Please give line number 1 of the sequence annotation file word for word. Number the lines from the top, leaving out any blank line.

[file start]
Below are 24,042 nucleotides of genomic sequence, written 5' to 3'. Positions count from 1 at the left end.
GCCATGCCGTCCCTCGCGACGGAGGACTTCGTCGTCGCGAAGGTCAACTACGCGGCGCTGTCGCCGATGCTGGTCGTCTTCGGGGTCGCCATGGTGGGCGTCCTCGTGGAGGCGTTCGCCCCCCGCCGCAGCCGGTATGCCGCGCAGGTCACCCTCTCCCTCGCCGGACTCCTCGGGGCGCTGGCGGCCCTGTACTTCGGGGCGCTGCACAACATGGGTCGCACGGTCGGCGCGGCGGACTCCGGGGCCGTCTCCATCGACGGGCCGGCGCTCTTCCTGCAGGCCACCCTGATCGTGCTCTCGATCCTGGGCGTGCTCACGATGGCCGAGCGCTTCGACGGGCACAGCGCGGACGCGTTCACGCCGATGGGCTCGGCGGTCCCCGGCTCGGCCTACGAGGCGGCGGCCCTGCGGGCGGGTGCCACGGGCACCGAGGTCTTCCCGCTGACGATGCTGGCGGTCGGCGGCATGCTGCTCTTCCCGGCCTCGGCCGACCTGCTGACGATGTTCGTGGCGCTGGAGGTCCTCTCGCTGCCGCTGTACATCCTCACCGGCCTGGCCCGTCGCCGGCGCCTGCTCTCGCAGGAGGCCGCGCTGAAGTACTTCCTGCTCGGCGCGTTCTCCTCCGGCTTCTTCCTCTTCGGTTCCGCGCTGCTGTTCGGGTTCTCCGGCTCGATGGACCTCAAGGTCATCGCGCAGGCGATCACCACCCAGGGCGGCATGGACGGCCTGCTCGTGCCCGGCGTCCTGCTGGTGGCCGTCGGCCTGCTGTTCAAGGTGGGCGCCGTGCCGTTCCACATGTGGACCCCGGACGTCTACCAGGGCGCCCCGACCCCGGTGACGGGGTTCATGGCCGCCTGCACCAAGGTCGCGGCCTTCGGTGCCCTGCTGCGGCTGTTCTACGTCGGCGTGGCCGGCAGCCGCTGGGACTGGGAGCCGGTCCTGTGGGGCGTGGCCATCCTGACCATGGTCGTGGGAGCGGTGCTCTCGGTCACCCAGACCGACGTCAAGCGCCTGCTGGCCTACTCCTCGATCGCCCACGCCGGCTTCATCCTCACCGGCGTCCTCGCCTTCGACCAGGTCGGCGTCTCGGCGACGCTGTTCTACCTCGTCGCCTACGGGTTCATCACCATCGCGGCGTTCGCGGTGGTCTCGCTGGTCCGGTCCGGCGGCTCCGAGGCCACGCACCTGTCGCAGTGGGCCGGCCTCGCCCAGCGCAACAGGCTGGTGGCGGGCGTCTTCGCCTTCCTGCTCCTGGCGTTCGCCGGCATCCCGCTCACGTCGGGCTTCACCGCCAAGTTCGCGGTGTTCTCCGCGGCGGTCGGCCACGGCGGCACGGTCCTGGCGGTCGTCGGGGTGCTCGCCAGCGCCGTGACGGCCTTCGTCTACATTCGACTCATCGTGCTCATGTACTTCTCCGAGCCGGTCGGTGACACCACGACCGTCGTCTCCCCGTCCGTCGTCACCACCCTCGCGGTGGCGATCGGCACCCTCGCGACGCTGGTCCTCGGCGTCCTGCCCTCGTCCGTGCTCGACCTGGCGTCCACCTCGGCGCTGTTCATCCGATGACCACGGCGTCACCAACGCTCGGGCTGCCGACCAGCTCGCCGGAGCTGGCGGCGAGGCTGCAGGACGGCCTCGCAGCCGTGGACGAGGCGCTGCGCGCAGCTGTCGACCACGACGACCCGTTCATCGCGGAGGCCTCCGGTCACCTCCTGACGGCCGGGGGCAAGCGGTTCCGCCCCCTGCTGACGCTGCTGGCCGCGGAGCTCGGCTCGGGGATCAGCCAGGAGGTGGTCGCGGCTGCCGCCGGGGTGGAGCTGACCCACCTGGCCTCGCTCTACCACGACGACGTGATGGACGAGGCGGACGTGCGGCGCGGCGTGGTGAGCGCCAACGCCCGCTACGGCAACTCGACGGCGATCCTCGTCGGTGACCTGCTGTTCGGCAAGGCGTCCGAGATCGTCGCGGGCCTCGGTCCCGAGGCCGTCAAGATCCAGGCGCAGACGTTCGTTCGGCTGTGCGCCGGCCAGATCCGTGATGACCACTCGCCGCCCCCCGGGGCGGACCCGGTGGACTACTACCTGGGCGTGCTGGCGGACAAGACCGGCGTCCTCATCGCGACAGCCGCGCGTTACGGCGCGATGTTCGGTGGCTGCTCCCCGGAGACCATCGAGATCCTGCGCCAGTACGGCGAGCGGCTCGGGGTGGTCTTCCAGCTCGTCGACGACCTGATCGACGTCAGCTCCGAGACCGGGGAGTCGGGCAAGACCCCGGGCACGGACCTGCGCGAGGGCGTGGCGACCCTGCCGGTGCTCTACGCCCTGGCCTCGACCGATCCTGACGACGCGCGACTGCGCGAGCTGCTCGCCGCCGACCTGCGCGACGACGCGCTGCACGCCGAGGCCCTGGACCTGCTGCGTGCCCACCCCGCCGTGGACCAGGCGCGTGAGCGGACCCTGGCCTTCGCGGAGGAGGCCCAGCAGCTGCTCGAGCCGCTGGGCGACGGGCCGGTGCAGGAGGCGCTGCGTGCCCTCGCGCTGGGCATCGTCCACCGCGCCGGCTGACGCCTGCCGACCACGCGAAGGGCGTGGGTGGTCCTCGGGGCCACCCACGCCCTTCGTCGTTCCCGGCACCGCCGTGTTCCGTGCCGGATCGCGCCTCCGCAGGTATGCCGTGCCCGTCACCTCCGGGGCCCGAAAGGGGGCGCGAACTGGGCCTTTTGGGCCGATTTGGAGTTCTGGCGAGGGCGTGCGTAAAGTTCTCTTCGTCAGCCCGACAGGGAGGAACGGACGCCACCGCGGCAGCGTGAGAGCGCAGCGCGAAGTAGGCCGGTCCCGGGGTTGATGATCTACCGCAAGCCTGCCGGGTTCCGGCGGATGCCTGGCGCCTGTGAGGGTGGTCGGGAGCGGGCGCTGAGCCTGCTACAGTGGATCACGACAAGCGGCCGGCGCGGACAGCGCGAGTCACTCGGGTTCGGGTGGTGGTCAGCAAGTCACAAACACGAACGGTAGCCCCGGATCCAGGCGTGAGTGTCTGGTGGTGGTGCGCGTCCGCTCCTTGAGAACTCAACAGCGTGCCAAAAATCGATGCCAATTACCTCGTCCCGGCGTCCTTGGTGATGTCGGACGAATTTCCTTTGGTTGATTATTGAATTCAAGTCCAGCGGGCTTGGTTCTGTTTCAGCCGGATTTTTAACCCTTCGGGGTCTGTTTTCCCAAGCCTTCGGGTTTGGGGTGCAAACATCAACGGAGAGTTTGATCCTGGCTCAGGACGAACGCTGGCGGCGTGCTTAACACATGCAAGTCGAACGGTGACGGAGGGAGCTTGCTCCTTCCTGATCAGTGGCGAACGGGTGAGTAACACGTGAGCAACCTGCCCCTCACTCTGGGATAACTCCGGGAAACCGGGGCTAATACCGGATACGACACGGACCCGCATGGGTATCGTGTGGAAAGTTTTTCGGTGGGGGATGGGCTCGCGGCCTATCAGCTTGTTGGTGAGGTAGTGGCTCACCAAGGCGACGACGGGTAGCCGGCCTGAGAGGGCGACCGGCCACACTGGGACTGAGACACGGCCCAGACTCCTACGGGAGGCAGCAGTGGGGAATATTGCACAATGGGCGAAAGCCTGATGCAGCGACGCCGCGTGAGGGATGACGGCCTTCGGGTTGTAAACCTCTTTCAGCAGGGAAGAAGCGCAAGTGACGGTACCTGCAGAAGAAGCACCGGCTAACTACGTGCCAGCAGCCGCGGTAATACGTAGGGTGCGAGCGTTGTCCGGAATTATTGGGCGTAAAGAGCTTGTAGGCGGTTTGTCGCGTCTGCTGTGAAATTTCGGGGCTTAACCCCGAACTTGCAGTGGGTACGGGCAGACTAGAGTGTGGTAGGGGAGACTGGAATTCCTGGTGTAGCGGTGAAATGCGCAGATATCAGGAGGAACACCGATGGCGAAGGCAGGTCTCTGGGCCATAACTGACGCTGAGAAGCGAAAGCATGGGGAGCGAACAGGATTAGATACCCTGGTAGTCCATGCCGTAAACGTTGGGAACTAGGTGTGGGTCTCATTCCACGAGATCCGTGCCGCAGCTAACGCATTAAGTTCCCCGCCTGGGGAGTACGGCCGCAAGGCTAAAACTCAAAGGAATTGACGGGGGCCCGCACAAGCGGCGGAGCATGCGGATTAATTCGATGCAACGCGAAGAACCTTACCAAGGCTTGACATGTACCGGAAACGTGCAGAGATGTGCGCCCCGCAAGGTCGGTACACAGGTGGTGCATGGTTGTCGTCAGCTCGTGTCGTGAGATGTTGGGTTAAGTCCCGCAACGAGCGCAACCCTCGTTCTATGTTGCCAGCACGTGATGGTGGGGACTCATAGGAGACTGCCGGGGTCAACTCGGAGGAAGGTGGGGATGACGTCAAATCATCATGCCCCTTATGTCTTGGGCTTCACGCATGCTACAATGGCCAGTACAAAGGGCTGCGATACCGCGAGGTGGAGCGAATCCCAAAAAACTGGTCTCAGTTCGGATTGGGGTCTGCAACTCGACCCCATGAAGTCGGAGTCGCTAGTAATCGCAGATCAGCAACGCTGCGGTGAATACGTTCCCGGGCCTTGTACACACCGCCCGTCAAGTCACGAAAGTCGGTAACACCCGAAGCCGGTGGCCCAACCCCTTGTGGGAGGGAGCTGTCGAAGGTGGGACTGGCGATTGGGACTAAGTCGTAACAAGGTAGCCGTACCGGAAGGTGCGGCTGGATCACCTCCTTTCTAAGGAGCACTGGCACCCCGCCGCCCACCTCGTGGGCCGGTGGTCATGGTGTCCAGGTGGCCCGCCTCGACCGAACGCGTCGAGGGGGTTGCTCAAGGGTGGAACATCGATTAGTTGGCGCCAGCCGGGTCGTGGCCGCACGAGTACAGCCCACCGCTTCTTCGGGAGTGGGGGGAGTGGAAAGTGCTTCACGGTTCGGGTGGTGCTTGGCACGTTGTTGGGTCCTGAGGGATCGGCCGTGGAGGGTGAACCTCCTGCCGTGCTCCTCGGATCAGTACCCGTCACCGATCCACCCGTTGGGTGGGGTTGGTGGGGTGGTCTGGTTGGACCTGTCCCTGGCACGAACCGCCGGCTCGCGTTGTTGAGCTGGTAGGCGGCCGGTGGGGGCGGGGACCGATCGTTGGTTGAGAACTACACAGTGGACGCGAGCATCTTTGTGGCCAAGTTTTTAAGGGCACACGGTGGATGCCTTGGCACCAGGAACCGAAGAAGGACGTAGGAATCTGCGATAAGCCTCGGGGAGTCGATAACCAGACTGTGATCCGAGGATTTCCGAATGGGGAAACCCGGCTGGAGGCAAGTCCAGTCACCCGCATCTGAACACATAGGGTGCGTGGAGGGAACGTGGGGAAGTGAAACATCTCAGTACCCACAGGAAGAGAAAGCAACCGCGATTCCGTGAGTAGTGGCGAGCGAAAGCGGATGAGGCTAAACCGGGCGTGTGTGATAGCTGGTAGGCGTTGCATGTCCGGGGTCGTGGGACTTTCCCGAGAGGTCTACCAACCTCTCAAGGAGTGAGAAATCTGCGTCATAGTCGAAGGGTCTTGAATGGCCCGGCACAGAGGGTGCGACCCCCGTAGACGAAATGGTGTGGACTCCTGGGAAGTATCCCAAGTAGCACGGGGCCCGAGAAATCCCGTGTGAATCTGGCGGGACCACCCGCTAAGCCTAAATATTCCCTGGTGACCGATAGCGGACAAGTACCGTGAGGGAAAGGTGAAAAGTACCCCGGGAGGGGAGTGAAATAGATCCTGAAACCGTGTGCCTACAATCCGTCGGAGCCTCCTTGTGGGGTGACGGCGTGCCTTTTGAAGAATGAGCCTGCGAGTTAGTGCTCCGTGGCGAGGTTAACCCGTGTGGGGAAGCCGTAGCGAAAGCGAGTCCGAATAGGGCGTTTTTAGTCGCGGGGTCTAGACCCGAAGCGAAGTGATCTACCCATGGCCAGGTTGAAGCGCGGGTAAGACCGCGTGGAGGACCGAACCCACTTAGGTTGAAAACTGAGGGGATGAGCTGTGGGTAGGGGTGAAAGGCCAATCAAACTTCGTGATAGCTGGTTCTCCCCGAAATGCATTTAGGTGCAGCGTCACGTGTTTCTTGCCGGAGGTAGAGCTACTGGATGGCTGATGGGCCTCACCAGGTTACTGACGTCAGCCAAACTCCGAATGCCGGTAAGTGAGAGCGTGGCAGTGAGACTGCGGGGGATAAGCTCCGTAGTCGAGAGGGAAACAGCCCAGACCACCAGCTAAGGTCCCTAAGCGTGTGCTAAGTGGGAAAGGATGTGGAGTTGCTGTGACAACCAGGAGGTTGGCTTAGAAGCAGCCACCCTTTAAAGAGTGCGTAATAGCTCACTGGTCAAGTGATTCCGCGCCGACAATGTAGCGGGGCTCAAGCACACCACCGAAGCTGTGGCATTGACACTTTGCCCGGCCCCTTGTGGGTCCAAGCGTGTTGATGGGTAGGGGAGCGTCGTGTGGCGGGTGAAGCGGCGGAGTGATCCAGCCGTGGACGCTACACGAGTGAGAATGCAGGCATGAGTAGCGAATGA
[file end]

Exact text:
Below are 24,042 nucleotides of genomic sequence, written 5' to 3'. Positions count from 1 at the left end.